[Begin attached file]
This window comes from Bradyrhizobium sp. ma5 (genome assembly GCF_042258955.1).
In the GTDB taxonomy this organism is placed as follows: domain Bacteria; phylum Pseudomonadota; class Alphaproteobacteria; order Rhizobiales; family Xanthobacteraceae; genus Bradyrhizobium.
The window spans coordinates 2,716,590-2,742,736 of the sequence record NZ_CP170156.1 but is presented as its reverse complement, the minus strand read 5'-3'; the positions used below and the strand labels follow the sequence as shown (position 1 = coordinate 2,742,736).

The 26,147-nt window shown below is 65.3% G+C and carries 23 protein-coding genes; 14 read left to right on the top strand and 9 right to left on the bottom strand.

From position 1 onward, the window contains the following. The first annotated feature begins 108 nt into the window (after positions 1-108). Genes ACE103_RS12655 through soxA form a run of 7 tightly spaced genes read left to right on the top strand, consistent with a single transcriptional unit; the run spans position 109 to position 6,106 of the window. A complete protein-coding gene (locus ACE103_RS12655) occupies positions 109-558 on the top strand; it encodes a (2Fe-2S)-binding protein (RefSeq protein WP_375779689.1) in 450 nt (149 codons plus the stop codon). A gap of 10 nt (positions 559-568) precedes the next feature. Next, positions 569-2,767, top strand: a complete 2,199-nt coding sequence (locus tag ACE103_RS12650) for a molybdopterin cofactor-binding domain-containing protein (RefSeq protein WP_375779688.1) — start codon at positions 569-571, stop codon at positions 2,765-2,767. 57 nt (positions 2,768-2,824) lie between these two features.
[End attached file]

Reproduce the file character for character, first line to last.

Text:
This window comes from Bradyrhizobium sp. ma5 (genome assembly GCF_042258955.1).
In the GTDB taxonomy this organism is placed as follows: domain Bacteria; phylum Pseudomonadota; class Alphaproteobacteria; order Rhizobiales; family Xanthobacteraceae; genus Bradyrhizobium.
The window spans coordinates 2,716,590-2,742,736 of the sequence record NZ_CP170156.1 but is presented as its reverse complement, the minus strand read 5'-3'; the positions used below and the strand labels follow the sequence as shown (position 1 = coordinate 2,742,736).

The 26,147-nt window shown below is 65.3% G+C and carries 23 protein-coding genes; 14 read left to right on the top strand and 9 right to left on the bottom strand.

From position 1 onward, the window contains the following. The first annotated feature begins 108 nt into the window (after positions 1-108). Genes ACE103_RS12655 through soxA form a run of 7 tightly spaced genes read left to right on the top strand, consistent with a single transcriptional unit; the run spans position 109 to position 6,106 of the window. A complete protein-coding gene (locus ACE103_RS12655) occupies positions 109-558 on the top strand; it encodes a (2Fe-2S)-binding protein (RefSeq protein WP_375779689.1) in 450 nt (149 codons plus the stop codon). A gap of 10 nt (positions 559-568) precedes the next feature. Next, positions 569-2,767, top strand: a complete 2,199-nt coding sequence (locus tag ACE103_RS12650) for a molybdopterin cofactor-binding domain-containing protein (RefSeq protein WP_375779688.1) — start codon at positions 569-571, stop codon at positions 2,765-2,767. 57 nt (positions 2,768-2,824) lie between these two features.